There was a time when listening to your favorite music required an appointment. There were no mobile devices, no car stereos and certainly no music recommendation services streaming directly to your Wi-Fi-enabled living room stereo. Music sharing meant you and your friends gathered around your turntable or you managed to convince a friend to lend you an album, which you may, or may not, have returned to them someday. Those precious record albums required maintenance and gentle handling. You didn’t just listen to one song; you listened to the entire album, or at least the entire side.
So what happened? If you ask most people, they’ll tell you that the digital age killed the 33 1/3 LP, first with the introduction of the cassette tape, then the compact disc, with the final blows being dealt by the digital download. But that’s not entirely true. Somehow through these decades of technological advancement and format changes, vinyl has always managed to hold onto a small group of loyal fans. Now those beautiful spinning disks with their groovy tracks and large artwork jackets are seeing their popularity grow once again.
photo by Erin Pihlaja
Last Vestige Music Shop in Albany recently condensed its CD offerings to make room for more vinyl. “Overall, vinyl sales have overtaken CDs in the store,” says owner Jim Furlong. “We still carry them, and have a nice selection, but we’ve dropped prices on them. My vinyl sales have increased online and in the shop. Dramatically.”
Furlong knows the popularity and trends of vinyl records better than almost anyone, having opened Last Vestige on Quail Street in 1989 after his mail-order business flourished and he decided to establish a storefront. He’s weathered every sales trend since. “In about 1993 or so I would say the CD sales in the store comprised 70 to 80 percent of the business and vinyl was 20 to 30 percent. Now that’s more than reversed.”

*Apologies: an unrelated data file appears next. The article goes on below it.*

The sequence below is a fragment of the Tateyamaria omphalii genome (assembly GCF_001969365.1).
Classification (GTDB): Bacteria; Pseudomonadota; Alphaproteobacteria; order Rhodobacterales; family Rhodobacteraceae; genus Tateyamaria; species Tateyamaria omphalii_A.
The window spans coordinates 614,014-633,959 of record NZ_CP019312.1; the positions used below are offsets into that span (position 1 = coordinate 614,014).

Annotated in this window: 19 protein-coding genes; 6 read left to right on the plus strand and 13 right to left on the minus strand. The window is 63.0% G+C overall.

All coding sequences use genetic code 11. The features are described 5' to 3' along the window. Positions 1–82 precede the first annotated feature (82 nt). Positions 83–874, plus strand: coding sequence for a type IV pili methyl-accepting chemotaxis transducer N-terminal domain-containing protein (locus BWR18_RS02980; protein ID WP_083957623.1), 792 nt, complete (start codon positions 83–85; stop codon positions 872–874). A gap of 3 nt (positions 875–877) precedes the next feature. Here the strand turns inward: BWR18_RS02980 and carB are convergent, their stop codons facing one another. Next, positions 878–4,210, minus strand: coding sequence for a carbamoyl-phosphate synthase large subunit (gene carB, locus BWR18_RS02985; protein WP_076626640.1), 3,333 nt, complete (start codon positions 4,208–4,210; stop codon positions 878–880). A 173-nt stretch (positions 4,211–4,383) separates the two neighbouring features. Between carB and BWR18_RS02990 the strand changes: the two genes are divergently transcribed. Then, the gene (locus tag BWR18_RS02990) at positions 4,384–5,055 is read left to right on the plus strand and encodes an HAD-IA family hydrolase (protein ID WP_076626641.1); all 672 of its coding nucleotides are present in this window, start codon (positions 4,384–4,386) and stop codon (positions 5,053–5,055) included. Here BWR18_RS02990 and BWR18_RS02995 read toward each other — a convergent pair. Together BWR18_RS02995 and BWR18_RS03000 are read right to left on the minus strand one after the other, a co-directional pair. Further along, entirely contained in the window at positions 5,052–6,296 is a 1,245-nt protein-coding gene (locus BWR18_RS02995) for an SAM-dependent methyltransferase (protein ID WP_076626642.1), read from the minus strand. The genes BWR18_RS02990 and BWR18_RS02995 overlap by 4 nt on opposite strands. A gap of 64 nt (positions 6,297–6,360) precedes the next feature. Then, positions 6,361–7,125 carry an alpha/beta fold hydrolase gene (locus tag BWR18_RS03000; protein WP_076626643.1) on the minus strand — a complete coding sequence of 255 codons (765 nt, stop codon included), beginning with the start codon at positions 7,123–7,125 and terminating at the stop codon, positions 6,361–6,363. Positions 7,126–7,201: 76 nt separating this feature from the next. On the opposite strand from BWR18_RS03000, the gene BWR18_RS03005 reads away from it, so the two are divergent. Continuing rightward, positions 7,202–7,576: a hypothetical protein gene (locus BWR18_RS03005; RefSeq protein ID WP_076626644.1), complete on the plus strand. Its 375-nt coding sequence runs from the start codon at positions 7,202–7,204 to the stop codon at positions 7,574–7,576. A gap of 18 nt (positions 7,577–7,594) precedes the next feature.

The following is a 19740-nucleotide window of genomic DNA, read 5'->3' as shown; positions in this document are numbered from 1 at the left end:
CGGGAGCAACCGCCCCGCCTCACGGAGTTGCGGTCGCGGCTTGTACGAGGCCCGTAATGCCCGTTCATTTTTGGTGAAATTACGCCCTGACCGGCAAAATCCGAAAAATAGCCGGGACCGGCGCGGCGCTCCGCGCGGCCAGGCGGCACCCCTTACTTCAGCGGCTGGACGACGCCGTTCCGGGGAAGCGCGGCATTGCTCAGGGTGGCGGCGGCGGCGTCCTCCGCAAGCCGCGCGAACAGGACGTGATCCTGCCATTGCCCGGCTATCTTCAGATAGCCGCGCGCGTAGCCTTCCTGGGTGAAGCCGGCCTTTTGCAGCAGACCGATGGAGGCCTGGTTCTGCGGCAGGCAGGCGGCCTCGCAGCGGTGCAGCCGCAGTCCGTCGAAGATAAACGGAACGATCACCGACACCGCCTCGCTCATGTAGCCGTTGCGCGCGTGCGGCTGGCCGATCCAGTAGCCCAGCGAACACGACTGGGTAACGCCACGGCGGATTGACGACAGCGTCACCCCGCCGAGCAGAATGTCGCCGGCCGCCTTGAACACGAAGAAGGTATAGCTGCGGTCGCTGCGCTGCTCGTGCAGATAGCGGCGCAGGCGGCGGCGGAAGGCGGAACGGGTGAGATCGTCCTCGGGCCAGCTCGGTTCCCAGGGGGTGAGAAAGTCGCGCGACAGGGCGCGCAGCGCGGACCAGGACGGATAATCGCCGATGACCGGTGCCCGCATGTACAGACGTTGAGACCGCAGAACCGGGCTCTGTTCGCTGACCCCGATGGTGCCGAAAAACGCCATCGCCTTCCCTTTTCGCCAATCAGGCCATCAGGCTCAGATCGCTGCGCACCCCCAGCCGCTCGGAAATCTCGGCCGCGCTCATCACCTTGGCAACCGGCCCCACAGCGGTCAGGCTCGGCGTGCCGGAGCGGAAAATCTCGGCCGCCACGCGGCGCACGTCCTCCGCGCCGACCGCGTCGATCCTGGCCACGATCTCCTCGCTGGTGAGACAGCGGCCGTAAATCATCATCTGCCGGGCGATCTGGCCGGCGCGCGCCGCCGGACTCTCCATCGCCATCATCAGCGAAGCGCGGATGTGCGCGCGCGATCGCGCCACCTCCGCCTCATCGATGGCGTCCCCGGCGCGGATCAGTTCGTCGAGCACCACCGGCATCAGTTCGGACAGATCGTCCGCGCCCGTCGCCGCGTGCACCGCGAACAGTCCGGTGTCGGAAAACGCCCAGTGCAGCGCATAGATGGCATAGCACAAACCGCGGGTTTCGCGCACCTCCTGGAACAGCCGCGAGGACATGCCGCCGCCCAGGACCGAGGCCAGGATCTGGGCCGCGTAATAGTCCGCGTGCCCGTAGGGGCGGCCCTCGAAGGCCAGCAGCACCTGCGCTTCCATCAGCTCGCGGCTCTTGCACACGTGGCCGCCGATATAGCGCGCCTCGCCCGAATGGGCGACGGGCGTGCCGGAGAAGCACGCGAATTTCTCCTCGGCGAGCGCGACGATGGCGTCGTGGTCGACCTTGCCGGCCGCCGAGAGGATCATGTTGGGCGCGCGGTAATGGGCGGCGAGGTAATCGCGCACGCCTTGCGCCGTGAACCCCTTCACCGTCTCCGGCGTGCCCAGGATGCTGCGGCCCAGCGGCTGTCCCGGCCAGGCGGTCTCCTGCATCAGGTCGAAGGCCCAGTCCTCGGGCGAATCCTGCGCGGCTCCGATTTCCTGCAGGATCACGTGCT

Vinyl sales nationwide have exploded in recent years, jumping from numbers in the mere hundreds of thousands pre-2007 to 4.2 million units in 2012, and more than 6 million sold in 2013, according to billboard.com and the music tracking service Nielsen Soundscan. However, vinyl’s numbers might be even stronger than that.
“No way. Soundscan’s numbers are 100 percent wrong, says Michael Kurtz, co-founder of the annual Record Store Day. “They’re off by at least 100 percent. Most of the 1,300 independent record stores we deal with don’t report to Soundscan, a lot of online retailer’s numbers aren’t in Soundscan. That number is at least doubled.” Record Store Day, which is observed internationally by record shops, celebrates the culture of independent record stores bringing recording artists, store owners and vinyl enthusiasts together and has become a considerable force in boosting vinyl sales.
“We started in April 2008 with the first Record Store Day and a Metallica promotion and reissues, and got all the stores behind it. The upward sales trend began around that same time, and I have no doubt in my mind we positively impacted sales and have since. It gets better every year,” Kurtz says, adding that record labels have seen vinyl sales skyrocket, which has increased both confidence and manufacturing.
Since 2008, Record Store Day has melded with the artist community now releasing specialty pressings of 400 titles (roughly 2 million units) each year from artists like Paul McCartney, Wilco and Iggy Pop to create excitement around the annual event.
Despite this surging popularity, vinyl still represents only a tiny portion of total album sales nationwide. As of 2013, vinyl accounts for 2 percent of total album sales, paltry in comparison to digital downloads, which account for 40 percent, and CDs, which still account for roughly 57 percent. But vinyl sales have been steadily rising, while CD sales, digital music sales and total album sales have all decreased in the past year. Digital track sales fell 6 percent, and digital album sales fell 0.1 percent from 2012, making 2013 the first year since iTunes came online in 2001 that digital music sales have fallen from the previous year. Total album sales across all formats declined 8 percent.
So how is it possible, in an environment where music sales seem to be shrinking, that vinyl record sales are growing year after year? Furlong says it’s a consistent base of college students, collectors and newcomers. “My business has always relied on the people who come in every week, or a few times a week. More so than the people that might just come out for Record Store Day, for the novelty of it. At Last Vestige we’re here every day, and every day is Record Store Day.”
Furlong says Last Vestige’s wide variety also helps. “I try to keep titles in every department. Rock and jazz are the big, big sellers, and then R&B and blues are a close three and four. I still sell good folk music, and country does alright.”